Today was the performance day for the last project for 2010. We performed music inspired by Rimsky-Korsakov’s Sheherazade, one of history’s great story-tellers. We focused on the same four stories that Rimsky-Korsakov depicted in his symphonic work, and incorporated the two principal themes that occur throughout that work into each of our compositions.
As I did last year, I’ll reflect here on some of the musical journeys that I’ve seen different individuals in the group take over the course of this year:
- Our young pianist, who is quirky, a bit serious, and very playful (she reminded all of us of Hermione Granger when we first met her), who had loads of creative ideas but often ‘choked’ in performance, getting nervous and stumbling over her part. Today, she had moved past that stage. She had a number of solos and exposed moments to play and she did this with confidence and calm. We saw her rise to the performance challenge this year, and develop sophisticated ensemble skills in the process.
- The clarinetist, battling all sorts of life challenges, who just grew and grew in confidence with her playing each time we saw her. She always put her hand up to play a solo or improvise a line. In the first project she clamoured for additional support, but by the third project today she was a leader, never faltering in her focus, covering any memory slips with musically-informed improvisations, and holding herself proudly throughout the project. What a transition she has been through with her playing this year!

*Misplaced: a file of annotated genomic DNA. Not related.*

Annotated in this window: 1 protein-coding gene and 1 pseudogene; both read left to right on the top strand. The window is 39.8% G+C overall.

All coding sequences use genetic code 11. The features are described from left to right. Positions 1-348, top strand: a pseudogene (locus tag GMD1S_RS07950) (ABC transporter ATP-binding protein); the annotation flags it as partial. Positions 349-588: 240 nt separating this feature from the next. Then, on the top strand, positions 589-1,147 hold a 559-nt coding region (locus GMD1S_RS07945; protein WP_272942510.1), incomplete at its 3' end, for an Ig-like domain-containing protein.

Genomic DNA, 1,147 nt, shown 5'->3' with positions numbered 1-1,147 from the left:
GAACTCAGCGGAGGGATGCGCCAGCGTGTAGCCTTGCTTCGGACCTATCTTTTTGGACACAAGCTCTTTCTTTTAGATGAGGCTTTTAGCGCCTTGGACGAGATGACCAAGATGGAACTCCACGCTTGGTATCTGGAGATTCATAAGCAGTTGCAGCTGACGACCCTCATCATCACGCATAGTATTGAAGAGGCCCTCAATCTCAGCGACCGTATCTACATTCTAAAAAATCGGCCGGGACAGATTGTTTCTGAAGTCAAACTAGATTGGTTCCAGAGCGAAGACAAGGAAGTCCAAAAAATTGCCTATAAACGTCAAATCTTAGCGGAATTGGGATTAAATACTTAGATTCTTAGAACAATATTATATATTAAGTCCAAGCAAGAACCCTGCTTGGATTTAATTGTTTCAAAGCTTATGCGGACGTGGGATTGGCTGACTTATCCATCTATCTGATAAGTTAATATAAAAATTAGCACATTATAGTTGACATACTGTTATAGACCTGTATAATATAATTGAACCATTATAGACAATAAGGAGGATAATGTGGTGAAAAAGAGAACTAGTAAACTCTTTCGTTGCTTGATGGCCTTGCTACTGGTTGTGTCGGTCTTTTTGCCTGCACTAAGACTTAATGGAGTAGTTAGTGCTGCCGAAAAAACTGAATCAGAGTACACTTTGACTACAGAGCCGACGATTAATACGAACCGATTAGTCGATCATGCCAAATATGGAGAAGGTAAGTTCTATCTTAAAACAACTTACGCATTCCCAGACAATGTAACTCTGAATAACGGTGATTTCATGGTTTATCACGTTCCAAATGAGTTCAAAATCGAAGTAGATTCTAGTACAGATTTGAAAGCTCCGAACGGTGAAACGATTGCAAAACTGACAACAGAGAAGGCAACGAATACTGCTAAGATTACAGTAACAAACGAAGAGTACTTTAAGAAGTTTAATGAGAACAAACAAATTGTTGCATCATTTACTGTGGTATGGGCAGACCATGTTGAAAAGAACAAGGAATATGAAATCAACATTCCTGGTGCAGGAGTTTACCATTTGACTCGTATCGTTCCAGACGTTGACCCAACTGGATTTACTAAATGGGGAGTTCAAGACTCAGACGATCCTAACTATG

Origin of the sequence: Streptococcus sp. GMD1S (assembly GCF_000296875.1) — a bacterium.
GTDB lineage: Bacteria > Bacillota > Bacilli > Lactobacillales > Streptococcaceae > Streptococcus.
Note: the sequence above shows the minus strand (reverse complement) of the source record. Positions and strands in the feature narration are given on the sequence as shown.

- The young percussionist who wears two hearing aids, but has such a strong internal sense of rhythm and is well-disciplined in watching like a hawk for cues. Normally when a young percussionist turns up with a snare drum I start to feel nervous about what havoc they could wreak. But not our boy. He’s very young. And very keen – someone to watch. I hope they stay in touch with us.
- The cellist who flew down from NSW to take part in the project every holidays. She is such a bright, talented girl – but my goodness, her sudden bursts of tears would take me by surprise! “Oh, she cries at everything,” her mother reassured me. “Reading – all the time. Listening to music. TV. Talking. Playing. All the time. Don’t worry about it.” But for all her occasionally highly-strung emotions, she would head home after each project and start writing her next composition on the back of her boarding pass. One of these won a prize in her local eisteddfod. There’s no program like this in their local area. Dad works for Qantas so they can fly at discounted rates, so they decided to prioritise her participation in this program.
- In fact we had quite a few non-city participants in the Ensemble this year. Two were travelling from the Geelong/Western Victoria coastal region, and four or five were travelling from Kyneton/Bendigo in regional Victoria. Others were coming from outer suburban Melbourne, beyond Mount Dandenong. It’s a big travel-time commitment to make on the part of both the participants and the parents who get them to us.
- The three flautists – each with different talents and skills, who all started strongly and have continued to shine. The shy 13-year-old who played his solos so fluidly and eloquently today. The gregarious boy who favours his piccolo over his flute and invents with so little self-consciousness – I would say he prefers improvising to reading from scores, such is his faith in his ability to respond in the moment. The red-haired girl with the beautiful tone and legato who performed her Sheherazade solos with enormous self-assuredness, accompanied by the whole ensemble.